Medical Mysteries of Music

AI has hacked into music in the brain. This is…weird.

Scientists love to study the effect of music on the brain. The way we process these sounds reveals a lot about how that lump of fat between our ears actually works. Now a new study reconstructed a song just by eavesdropping on a person’s brain pattern activities.

Using AI, boffins at the University of California, Berkley built a “brain decoder” that could translate someone thinking about a song into an actual song everyone could hear. From The Daily Beast:

[R]esearchers attached 2,668 intracranial electroencephalography (iEEG) electrodes to the brains of 29 patients as they listened to “Another Brick in the Wall.” They discovered that electrodes placed specifically at the Superior Temporal Gyrus (STG) region of the brain were largely responsible for auditory processing and rhythm perception—and provided the best data for reconstructing the music.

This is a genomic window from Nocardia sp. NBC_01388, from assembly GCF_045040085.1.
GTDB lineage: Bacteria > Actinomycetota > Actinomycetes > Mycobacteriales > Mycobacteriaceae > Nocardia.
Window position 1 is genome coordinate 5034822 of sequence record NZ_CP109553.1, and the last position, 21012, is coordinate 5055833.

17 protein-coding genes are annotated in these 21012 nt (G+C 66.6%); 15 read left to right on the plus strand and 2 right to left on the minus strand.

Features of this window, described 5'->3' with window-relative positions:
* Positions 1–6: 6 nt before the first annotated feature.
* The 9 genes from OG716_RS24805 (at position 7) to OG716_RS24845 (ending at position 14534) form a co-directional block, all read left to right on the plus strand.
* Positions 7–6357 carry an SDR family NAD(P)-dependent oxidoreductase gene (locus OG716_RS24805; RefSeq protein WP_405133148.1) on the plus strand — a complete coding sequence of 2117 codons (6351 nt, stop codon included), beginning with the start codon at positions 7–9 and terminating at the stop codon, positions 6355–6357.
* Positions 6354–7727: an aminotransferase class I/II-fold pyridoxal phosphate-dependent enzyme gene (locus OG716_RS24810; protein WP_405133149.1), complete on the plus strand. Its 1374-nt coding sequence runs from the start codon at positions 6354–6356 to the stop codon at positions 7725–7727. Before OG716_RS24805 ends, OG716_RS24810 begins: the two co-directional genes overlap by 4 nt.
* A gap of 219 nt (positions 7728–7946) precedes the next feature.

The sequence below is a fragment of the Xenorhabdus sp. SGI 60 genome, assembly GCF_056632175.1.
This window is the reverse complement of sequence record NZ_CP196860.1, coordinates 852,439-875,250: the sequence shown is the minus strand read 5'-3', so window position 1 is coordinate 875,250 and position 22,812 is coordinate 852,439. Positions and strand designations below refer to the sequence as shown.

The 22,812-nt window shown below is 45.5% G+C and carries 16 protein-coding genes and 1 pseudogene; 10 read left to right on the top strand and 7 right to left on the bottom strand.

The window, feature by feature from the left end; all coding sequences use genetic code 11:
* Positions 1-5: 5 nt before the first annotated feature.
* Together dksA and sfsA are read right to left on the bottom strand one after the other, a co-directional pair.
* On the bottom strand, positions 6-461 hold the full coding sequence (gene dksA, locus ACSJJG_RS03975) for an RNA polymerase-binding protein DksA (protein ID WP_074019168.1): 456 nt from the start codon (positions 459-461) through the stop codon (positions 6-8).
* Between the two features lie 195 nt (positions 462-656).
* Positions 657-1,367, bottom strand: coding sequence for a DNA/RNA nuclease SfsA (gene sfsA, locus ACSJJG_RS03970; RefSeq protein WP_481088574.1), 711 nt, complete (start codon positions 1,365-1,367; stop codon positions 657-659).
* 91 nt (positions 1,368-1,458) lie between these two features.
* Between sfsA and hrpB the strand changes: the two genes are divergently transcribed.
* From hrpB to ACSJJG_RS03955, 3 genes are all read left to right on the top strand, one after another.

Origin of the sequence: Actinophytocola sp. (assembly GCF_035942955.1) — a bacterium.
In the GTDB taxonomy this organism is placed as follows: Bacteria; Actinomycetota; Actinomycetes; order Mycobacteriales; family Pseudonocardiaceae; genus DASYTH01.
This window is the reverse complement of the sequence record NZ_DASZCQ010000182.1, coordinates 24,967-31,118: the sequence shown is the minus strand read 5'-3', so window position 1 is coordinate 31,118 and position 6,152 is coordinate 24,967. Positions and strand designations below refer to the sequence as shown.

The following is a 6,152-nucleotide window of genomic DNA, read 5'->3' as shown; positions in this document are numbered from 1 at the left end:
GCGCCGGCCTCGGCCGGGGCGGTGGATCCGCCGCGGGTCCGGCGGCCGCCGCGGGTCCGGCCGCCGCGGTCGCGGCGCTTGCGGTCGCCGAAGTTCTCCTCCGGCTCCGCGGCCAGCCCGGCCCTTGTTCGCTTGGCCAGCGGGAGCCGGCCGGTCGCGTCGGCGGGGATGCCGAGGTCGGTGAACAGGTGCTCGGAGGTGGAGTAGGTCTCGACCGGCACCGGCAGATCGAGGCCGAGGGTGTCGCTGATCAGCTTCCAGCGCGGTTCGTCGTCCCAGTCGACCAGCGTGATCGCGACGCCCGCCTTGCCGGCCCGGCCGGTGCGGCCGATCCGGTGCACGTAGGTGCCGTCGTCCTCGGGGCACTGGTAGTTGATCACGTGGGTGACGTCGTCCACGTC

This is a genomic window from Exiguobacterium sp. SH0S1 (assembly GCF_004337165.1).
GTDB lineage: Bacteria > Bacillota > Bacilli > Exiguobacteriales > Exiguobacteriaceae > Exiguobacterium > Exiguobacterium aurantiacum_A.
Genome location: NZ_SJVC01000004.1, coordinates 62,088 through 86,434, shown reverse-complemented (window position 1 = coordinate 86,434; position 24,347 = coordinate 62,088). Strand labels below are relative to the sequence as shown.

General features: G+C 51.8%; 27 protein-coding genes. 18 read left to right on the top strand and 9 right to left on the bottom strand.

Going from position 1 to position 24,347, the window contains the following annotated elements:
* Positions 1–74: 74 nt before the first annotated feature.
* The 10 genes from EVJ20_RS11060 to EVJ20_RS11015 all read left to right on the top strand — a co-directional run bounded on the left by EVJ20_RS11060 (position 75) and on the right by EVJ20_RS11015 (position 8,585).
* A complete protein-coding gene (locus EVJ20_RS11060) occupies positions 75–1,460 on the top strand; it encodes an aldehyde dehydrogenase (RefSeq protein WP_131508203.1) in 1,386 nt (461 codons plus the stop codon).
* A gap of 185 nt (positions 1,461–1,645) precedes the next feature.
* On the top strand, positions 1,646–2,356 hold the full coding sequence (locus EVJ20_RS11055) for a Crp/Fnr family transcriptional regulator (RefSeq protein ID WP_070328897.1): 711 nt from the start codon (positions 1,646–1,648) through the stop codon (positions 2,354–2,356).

They were able to reconstruct the song the subject was singing to themselves in their head. In this case, the person was thinking about Pink Floyd’s “Another Brick in the Wall Pt. 2.” You can hear it. (Try to ignore the irony of the line “We don’t need no thought control.”)

And that’s not all. Check out this.

Alan Cross

is an internationally known broadcaster, interviewer, writer, consultant, blogger and speaker. In his 40+ years in the music business, Alan has interviewed the biggest names in rock, from David Bowie and U2 to Pearl Jam and the Foo Fighters. He’s also known as a musicologist and documentarian through programs like The Ongoing History of New Music.

Alan Cross has 37911 posts and counting. See all posts by Alan Cross

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